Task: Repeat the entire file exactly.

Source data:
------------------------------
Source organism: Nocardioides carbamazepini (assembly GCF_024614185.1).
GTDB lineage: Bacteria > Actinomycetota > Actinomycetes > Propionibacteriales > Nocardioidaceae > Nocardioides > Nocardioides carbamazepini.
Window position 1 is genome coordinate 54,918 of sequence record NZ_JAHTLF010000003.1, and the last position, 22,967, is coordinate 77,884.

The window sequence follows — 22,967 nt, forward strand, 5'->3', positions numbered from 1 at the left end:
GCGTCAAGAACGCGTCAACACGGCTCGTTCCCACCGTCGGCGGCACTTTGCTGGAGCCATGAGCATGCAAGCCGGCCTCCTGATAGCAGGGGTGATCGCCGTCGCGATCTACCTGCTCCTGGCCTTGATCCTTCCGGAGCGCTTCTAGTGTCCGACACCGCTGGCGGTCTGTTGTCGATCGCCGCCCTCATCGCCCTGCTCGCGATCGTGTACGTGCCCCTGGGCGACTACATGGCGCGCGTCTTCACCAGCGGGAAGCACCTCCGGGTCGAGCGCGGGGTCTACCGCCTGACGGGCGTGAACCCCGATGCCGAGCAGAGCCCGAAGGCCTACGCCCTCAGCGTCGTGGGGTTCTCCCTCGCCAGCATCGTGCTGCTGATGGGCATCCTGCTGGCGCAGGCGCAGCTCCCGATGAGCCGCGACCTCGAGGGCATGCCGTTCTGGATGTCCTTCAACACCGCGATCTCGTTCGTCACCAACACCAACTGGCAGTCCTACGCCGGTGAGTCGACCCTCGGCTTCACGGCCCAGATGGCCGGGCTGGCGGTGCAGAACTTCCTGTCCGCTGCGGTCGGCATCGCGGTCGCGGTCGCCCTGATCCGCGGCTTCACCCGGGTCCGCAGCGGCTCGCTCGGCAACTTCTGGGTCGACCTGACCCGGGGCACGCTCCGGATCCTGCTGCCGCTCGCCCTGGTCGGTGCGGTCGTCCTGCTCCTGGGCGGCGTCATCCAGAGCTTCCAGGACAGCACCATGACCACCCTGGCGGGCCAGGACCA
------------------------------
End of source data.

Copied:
Source organism: Nocardioides carbamazepini (assembly GCF_024614185.1).
GTDB lineage: Bacteria > Actinomycetota > Actinomycetes > Propionibacteriales > Nocardioidaceae > Nocardioides > Nocardioides carbamazepini.
Window position 1 is genome coordinate 54,918 of sequence record NZ_JAHTLF010000003.1, and the last position, 22,967, is coordinate 77,884.

The window sequence follows — 22,967 nt, forward strand, 5'->3', positions numbered from 1 at the left end:
GCGTCAAGAACGCGTCAACACGGCTCGTTCCCACCGTCGGCGGCACTTTGCTGGAGCCATGAGCATGCAAGCCGGCCTCCTGATAGCAGGGGTGATCGCCGTCGCGATCTACCTGCTCCTGGCCTTGATCCTTCCGGAGCGCTTCTAGTGTCCGACACCGCTGGCGGTCTGTTGTCGATCGCCGCCCTCATCGCCCTGCTCGCGATCGTGTACGTGCCCCTGGGCGACTACATGGCGCGCGTCTTCACCAGCGGGAAGCACCTCCGGGTCGAGCGCGGGGTCTACCGCCTGACGGGCGTGAACCCCGATGCCGAGCAGAGCCCGAAGGCCTACGCCCTCAGCGTCGTGGGGTTCTCCCTCGCCAGCATCGTGCTGCTGATGGGCATCCTGCTGGCGCAGGCGCAGCTCCCGATGAGCCGCGACCTCGAGGGCATGCCGTTCTGGATGTCCTTCAACACCGCGATCTCGTTCGTCACCAACACCAACTGGCAGTCCTACGCCGGTGAGTCGACCCTCGGCTTCACGGCCCAGATGGCCGGGCTGGCGGTGCAGAACTTCCTGTCCGCTGCGGTCGGCATCGCGGTCGCGGTCGCCCTGATCCGCGGCTTCACCCGGGTCCGCAGCGGCTCGCTCGGCAACTTCTGGGTCGACCTGACCCGGGGCACGCTCCGGATCCTGCTGCCGCTCGCCCTGGTCGGTGCGGTCGTCCTGCTCCTGGGCGGCGTCATCCAGAGCTTCCAGGACAGCACCATGACCACCCTGGCGGGCCAGGACCA